Fourteen years ago, Lacey Parks and Recreation joined with other sponsors – including the state Department of Fish and Wildlife – to create a special day of fishing for children. The Family Fish-In at Long’s Pond, adjacent to the Lacey Community Center, is wildly popular with youngsters. For many of them, it’s the first exposure to the sport of fishing. In advance of last weekend’s event, 2,500 rainbow trout were planted in Long’s Pond. About 600 children 14 and younger registered for the event, paying $5 for a T-shirt, fishing rod and reel, which they got to keep, according to Jim Sheeler, parks director. Each youngster also got to keep two fish. Some youngsters showed their skill baiting their own hooks and casting their line and bobbers into the pond to wait for that first nibble. Others relied on parents or volunteers from Trout Unlimited to show them how it’s done. Paul Sparks with Trout Unlimited, said, “You just do what you do to help them have a good time.” That’s what the Fish-In is all about – a special family time and an opportunity to learn how to fish. Kudos to former council member Jim Weber for developing the project and the City of Lacey for spearheading the popular event.
An Olympia woman suffered severe burns over most of her body after a propane tank exploded inside her home at 1813 Madison Ave. on Olympia’s west side a week ago. Olympia assistant fire chief Greg Wright said the likely cause of the fire was a propane tank hooked up to a barbecue inside the home. The terrible accident serves as a reminder of the dangers of bringing barbecues or propane tanks indoors. Wright said people should never use propane tanks inside the home because of the fire danger. A neighbor said he was awakened by a 3 a.m. explosion followed by “blood-curdling loud screams.” The neighbor said the fire was so intense, he feared that his home would be consumed by flames as well. The explosion was so horrendous it rendered the home unsafe for habitation.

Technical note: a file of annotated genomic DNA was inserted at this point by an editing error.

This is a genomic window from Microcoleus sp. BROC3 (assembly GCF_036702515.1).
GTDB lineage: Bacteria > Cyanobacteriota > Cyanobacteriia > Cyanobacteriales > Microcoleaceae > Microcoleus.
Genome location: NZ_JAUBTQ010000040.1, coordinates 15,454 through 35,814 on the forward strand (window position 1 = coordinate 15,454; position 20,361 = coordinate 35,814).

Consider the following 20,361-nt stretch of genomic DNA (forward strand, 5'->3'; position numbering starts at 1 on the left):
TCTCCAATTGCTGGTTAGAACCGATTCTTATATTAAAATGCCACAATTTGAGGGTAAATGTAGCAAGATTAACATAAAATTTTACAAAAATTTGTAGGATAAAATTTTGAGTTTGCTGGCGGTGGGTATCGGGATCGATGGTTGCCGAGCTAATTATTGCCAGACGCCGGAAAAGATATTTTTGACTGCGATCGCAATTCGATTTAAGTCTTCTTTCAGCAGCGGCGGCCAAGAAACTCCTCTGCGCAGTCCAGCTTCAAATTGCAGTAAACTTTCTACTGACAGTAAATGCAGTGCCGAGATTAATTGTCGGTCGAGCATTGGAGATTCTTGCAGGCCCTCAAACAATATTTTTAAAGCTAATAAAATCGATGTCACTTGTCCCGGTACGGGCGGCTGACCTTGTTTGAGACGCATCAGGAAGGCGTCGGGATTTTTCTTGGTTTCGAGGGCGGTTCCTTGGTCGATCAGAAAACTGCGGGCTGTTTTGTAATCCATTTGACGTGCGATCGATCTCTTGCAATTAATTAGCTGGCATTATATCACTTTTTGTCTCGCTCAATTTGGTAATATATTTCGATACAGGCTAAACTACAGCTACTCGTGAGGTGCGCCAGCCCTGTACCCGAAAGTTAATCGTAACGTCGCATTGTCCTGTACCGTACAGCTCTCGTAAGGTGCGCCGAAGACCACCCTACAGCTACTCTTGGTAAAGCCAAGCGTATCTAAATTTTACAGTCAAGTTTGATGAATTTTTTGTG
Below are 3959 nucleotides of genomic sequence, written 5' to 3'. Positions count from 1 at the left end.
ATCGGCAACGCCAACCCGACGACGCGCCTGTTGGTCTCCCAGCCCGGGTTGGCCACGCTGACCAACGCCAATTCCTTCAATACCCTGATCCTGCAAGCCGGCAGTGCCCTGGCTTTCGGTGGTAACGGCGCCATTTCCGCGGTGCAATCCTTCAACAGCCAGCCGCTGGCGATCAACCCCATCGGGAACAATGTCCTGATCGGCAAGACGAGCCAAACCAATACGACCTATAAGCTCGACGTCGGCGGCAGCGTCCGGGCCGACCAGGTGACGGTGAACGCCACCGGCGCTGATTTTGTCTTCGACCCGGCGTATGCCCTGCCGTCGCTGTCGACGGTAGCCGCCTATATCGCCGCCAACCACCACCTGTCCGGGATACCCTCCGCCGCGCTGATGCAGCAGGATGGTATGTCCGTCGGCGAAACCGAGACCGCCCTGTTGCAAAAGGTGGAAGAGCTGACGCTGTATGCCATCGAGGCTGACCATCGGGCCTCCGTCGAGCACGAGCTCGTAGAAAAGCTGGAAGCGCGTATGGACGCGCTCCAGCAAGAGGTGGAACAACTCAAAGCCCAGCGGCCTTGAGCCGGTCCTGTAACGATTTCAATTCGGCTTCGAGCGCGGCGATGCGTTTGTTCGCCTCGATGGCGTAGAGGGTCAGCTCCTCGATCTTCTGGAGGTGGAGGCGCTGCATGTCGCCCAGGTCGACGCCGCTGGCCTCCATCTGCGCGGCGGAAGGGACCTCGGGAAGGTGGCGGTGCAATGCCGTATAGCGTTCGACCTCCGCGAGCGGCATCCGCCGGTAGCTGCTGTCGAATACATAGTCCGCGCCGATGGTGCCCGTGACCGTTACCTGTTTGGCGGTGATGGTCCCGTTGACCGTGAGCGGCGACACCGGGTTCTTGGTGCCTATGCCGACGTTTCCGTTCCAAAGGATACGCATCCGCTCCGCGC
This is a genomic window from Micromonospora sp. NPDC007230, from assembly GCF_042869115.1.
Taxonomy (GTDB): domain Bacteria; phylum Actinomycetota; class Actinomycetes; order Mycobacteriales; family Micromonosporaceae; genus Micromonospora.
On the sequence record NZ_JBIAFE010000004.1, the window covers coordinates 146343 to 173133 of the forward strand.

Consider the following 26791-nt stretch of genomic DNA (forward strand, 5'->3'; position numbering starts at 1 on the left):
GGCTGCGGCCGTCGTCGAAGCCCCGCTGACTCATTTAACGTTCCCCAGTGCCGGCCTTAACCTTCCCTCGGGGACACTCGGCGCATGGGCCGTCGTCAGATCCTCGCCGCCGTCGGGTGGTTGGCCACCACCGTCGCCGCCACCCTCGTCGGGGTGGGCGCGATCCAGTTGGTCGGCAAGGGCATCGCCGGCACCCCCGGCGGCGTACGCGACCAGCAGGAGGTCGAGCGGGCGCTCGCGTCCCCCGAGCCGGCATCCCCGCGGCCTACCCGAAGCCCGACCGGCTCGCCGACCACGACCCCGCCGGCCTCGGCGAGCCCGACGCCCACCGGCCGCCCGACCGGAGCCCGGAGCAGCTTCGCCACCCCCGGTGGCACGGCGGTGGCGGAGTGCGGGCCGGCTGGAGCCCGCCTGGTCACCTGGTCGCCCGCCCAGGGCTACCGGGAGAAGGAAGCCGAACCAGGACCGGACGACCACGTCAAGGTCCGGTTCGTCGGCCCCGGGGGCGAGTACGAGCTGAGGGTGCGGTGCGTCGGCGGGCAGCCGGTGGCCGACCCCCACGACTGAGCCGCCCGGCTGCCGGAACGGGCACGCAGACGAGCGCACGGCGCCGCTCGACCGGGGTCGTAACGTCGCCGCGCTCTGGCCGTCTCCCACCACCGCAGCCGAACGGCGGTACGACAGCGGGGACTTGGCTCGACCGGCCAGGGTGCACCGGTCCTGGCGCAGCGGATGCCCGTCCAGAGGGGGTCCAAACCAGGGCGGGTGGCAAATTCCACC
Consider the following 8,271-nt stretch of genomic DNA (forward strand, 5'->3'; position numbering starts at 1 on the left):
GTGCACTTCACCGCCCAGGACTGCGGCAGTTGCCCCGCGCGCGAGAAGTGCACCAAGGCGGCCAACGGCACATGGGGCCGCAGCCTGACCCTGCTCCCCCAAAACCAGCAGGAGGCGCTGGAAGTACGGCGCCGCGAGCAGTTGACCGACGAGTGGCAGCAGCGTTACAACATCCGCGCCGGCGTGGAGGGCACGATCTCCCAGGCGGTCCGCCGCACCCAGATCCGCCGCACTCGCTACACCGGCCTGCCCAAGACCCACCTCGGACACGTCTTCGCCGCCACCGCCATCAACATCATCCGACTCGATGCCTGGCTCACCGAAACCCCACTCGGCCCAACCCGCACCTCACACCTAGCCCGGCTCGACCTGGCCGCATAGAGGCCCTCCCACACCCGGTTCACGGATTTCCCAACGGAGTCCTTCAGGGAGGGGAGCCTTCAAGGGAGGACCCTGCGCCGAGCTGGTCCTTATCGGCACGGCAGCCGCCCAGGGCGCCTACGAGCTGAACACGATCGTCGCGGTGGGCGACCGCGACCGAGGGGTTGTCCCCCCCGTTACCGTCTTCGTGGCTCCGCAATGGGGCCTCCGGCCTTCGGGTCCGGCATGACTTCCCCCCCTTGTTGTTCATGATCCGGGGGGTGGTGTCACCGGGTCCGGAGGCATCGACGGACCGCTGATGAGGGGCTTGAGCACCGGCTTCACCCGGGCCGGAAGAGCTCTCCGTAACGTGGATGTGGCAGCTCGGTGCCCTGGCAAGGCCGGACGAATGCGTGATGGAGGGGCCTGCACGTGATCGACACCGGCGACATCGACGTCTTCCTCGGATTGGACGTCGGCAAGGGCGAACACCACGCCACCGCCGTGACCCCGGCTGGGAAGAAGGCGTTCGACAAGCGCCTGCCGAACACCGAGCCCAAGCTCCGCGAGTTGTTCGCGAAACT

Trying to get through to young people on issues of drugs, violence, substance abuse and other challenges can be a difficult assignment. Finding creative ways to communicate those serious messages can be key. That’s where Gear Up with Music comes in. Mafi Su’a, a rapper and beat-maker in the youth outreach program said, “I use music to inspire kids not to take the wrong route, like I did. I want them to expand their minds and know there are better things out there they can do.” The program, created nine years ago by Todd Denny, consists of eight members who sing and rap about their own experiences with challenges facing youngsters today. They tour and present their materials to students at schools throughout Washington. After every performance, the group sets up a booth and invites students to come to their workshop to see how they construct their songs. The goal is that young people going through the same struggles as the members will find hope and desire to rebuild their lives. The Evergreen Council on Problem Gambling recently gave Gear Up a $9,875 grant to create a music video and a song that would raise awareness about problem gambling. This will coincide with the council’s attempt to incorporate a curriculum about problem gambling and other nonchemical addictions they hope schools throughout Thurston County and Washington state will use. The curriculum is meant to be incorporated into health classes. Said Denny, “Throwing in the group’s personal experiences using creative hooks is something most schools have never done before. I’ve found that this is a more effective way to reach kids.”